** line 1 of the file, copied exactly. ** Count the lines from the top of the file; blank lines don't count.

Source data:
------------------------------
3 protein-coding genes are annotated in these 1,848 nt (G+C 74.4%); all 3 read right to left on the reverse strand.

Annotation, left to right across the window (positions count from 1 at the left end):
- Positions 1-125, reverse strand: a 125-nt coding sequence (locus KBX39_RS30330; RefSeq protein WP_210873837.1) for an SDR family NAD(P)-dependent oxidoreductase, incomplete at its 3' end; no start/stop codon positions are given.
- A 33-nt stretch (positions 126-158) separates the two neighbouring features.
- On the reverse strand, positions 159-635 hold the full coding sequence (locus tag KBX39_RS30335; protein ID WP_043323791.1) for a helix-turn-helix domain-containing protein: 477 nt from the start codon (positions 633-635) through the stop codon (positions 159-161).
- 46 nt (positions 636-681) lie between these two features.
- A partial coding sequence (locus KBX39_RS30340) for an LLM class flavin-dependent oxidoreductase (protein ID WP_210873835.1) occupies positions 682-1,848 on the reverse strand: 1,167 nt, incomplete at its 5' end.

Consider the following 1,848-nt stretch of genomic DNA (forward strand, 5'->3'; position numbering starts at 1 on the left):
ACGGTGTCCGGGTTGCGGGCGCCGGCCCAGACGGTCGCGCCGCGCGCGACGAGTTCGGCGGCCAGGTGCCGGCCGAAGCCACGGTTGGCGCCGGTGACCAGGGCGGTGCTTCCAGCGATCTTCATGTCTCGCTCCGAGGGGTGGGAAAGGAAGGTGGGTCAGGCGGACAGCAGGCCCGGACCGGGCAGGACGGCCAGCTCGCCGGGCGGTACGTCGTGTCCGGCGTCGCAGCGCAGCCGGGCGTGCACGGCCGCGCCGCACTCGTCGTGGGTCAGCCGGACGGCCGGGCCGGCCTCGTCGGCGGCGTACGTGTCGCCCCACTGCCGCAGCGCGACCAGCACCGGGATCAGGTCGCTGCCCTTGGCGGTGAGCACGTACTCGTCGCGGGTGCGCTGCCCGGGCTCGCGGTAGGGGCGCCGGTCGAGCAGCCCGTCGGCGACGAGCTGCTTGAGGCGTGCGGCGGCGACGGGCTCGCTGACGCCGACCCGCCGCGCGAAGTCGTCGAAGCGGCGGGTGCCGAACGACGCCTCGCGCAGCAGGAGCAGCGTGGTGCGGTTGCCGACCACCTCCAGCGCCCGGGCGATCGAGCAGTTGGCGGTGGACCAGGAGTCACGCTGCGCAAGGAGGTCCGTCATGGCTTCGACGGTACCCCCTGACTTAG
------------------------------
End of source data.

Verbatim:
3 protein-coding genes are annotated in these 1,848 nt (G+C 74.4%); all 3 read right to left on the reverse strand.